Two part stoa. Earlier eastern section was a two-aisled stoa opening south with Ionic inner and outer colonnades. The later, western extension was two-storied; the lower level reached by an outside staircase to a court on its southern side. The extended stoa had 29 Ionic columns on the southern face and 13 inner columns. Octagonal pillars in the lower level. The lower floor of the western extension was enclosed by a wall with doors and decorated with Doric pilasters. A stone balustrade filled the openings between the Ionic columns of the upper level. There were probably wooden dividers between the inner columns of both stoas.

History:
Also known as the Enkoimeterion, the stoa was used as a dormitory for those awaiting Asklepios' advice. The later two-storied western extension was probably Roman.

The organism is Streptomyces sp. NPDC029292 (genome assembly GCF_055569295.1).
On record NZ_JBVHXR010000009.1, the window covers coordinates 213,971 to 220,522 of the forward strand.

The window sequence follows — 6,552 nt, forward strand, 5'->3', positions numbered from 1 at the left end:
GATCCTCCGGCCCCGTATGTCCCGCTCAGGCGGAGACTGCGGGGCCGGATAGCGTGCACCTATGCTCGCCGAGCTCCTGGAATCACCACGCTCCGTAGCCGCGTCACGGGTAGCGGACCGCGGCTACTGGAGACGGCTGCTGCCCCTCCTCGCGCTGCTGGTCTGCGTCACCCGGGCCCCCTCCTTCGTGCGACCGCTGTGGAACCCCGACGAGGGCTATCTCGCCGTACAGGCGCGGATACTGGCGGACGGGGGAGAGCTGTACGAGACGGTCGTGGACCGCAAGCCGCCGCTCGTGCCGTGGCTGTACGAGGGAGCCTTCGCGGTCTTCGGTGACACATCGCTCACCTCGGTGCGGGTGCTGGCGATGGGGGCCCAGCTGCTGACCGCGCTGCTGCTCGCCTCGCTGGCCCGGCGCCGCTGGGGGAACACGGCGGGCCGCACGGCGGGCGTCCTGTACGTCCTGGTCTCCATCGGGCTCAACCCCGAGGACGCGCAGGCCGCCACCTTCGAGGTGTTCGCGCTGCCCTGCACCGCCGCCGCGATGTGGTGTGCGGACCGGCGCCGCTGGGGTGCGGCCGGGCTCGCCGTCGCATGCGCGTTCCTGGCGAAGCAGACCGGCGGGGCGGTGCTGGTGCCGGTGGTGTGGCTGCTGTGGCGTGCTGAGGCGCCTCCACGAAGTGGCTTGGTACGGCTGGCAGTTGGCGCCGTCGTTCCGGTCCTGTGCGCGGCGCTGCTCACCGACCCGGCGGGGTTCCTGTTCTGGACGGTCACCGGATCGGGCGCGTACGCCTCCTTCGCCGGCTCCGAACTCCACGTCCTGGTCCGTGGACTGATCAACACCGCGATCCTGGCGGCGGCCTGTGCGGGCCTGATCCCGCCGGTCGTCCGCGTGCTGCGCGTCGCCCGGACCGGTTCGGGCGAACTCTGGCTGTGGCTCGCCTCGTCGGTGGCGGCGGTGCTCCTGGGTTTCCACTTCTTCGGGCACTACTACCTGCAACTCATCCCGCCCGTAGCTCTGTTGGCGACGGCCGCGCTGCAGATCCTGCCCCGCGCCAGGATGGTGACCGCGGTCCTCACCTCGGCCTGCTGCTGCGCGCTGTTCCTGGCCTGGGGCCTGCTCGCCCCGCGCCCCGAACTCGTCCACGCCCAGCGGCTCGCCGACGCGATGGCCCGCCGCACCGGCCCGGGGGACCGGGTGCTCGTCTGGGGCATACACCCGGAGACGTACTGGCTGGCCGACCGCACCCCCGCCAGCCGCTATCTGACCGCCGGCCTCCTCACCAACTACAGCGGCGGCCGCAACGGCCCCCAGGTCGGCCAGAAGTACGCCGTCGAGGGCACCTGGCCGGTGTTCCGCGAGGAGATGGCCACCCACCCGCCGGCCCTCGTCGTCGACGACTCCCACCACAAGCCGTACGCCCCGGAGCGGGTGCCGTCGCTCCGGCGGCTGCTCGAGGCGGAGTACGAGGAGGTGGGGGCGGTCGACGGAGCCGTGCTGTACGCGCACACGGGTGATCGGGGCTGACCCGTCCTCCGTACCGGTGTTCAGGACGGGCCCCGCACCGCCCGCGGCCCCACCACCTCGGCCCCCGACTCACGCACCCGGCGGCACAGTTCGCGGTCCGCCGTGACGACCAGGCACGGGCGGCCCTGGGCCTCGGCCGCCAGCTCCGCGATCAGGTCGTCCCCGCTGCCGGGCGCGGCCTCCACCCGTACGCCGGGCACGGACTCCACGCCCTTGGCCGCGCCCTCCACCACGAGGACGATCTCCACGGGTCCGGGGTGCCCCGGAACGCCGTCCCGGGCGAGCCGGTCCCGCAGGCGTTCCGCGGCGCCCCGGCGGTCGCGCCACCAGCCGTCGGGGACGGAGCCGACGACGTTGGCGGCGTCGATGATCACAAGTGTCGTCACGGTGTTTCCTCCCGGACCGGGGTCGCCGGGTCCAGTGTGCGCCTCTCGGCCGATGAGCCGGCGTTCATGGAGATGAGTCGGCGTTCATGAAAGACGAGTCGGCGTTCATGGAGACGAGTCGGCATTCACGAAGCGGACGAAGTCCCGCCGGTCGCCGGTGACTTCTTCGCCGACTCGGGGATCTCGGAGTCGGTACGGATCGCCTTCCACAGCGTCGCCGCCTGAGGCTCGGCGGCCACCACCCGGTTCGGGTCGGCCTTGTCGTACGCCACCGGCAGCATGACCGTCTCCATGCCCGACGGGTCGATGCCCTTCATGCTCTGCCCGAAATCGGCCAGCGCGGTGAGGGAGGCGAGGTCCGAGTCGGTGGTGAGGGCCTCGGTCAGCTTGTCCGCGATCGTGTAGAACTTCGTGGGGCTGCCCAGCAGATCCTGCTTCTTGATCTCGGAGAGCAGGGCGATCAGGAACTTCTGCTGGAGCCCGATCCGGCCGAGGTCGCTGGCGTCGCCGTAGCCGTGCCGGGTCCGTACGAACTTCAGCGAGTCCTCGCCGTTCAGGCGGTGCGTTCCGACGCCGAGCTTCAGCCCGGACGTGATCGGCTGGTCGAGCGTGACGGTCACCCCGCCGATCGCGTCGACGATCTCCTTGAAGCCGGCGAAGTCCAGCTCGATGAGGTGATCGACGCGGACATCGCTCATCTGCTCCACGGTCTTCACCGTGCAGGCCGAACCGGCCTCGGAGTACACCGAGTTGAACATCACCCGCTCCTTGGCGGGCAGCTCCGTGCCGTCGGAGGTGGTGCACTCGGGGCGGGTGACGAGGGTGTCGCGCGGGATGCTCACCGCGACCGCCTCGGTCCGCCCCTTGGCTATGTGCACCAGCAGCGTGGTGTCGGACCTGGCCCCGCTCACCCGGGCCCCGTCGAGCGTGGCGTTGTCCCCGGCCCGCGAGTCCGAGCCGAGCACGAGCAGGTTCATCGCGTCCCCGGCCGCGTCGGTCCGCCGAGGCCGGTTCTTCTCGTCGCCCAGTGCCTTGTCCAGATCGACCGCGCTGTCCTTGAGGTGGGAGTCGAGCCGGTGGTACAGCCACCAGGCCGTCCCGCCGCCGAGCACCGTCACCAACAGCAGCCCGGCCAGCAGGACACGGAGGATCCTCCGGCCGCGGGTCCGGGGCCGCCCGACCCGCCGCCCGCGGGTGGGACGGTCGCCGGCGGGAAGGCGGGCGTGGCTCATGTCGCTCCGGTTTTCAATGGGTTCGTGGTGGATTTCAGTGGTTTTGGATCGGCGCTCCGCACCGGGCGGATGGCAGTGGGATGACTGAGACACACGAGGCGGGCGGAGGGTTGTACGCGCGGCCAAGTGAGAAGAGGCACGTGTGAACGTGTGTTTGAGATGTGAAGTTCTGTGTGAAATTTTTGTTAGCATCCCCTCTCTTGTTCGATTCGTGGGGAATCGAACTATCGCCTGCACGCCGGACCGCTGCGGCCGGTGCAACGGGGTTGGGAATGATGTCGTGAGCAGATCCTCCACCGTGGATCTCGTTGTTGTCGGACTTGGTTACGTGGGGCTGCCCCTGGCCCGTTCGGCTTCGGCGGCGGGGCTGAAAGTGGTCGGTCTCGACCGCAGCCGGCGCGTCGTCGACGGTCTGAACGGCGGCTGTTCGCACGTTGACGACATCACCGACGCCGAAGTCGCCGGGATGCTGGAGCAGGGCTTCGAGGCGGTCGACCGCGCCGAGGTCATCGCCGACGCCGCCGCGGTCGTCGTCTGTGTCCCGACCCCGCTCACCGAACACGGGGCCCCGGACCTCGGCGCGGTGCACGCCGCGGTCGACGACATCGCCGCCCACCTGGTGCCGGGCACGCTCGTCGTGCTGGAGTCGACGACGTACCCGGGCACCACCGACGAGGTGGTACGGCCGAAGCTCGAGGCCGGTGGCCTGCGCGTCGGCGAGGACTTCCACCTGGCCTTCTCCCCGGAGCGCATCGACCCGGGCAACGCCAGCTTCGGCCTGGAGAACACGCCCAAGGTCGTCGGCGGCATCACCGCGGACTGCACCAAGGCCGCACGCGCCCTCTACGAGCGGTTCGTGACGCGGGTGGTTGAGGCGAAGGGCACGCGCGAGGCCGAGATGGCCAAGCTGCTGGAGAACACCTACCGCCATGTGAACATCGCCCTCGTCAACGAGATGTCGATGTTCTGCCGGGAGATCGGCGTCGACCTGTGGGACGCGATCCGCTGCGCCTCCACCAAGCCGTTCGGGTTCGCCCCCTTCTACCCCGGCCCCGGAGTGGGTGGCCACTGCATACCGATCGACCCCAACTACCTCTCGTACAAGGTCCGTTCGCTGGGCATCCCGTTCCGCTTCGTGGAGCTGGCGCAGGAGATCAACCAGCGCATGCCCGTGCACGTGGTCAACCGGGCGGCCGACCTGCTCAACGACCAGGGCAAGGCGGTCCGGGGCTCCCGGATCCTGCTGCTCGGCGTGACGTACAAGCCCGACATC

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Epidauros, Anakeion

Site: Epidauros
Type: Temple
Summary: Rectangular building; attached to the north side of the Roman House, to the east outside the Sanctuary of Asklepios.
Date: ca. 350 B.C.
Period: Late Classical

Plan:
On the west a pronaos of 4 Doric columns in antis (3 openings) led to an open court.

History:
Previously identified as a Roman temple to the Egyptian Asklepios and Apollo (mentioned by Pausanias), this sanctuary is now believed to have been dedicated to the Dioskouroi (the twins Castor and Pollux).

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Epidauros, Auxiliary Buildings

Site: Epidauros
Summary: Two rectangular buildings; on the southern side of the Sanctuary of Asklepios, southeast of the Tholos.
Date: ca. 480 B.C. - 338 B.C.
Period: Classical

Plan:
Two small, adjoining rectangular buildings. The western building a single room. The larger, eastern building divided into a large inner room and a smaller entrance. A connecting structure of 3 parallel walls formed 2 small square areas.

History:
The buildings have not been positively identified, but may have served as storage or residences. A later Roman wall was built over the structures.

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Epidauros, Baths

Site: Epidauros
Type: Baths